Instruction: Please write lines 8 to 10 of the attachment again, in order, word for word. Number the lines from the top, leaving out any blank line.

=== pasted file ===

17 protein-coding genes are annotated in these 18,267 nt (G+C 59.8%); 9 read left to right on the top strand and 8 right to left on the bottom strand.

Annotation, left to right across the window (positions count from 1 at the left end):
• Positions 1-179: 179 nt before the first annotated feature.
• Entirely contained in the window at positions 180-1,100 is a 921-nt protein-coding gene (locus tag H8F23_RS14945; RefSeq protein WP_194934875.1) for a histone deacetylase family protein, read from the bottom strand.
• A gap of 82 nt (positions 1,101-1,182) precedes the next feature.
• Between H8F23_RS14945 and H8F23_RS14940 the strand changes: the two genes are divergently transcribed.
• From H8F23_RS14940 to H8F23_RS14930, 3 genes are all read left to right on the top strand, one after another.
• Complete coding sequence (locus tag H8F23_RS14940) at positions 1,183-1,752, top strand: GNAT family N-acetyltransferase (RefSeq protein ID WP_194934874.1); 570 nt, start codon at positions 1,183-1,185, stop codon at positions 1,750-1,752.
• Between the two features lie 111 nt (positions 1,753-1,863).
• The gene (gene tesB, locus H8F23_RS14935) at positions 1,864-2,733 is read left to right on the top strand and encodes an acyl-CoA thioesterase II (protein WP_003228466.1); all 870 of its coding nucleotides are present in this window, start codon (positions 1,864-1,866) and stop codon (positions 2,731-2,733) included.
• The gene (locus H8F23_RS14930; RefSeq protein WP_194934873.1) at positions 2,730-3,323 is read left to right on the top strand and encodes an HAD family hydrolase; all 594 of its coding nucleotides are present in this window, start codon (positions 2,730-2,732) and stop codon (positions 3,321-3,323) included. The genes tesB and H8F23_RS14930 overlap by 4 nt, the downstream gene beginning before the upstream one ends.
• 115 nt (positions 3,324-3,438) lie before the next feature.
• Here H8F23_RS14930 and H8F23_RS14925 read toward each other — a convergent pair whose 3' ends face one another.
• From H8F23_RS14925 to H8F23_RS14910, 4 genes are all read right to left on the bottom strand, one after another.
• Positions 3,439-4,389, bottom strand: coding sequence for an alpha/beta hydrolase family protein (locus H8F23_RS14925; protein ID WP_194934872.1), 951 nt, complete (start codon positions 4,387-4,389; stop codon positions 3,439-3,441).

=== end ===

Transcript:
• Complete coding sequence (locus tag H8F23_RS14940) at positions 1,183-1,752, top strand: GNAT family N-acetyltransferase (RefSeq protein ID WP_194934874.1); 570 nt, start codon at positions 1,183-1,185, stop codon at positions 1,750-1,752.
• Between the two features lie 111 nt (positions 1,753-1,863).
• The gene (gene tesB, locus H8F23_RS14935) at positions 1,864-2,733 is read left to right on the top strand and encodes an acyl-CoA thioesterase II (protein WP_003228466.1); all 870 of its coding nucleotides are present in this window, start codon (positions 1,864-1,866) and stop codon (positions 2,731-2,733) included.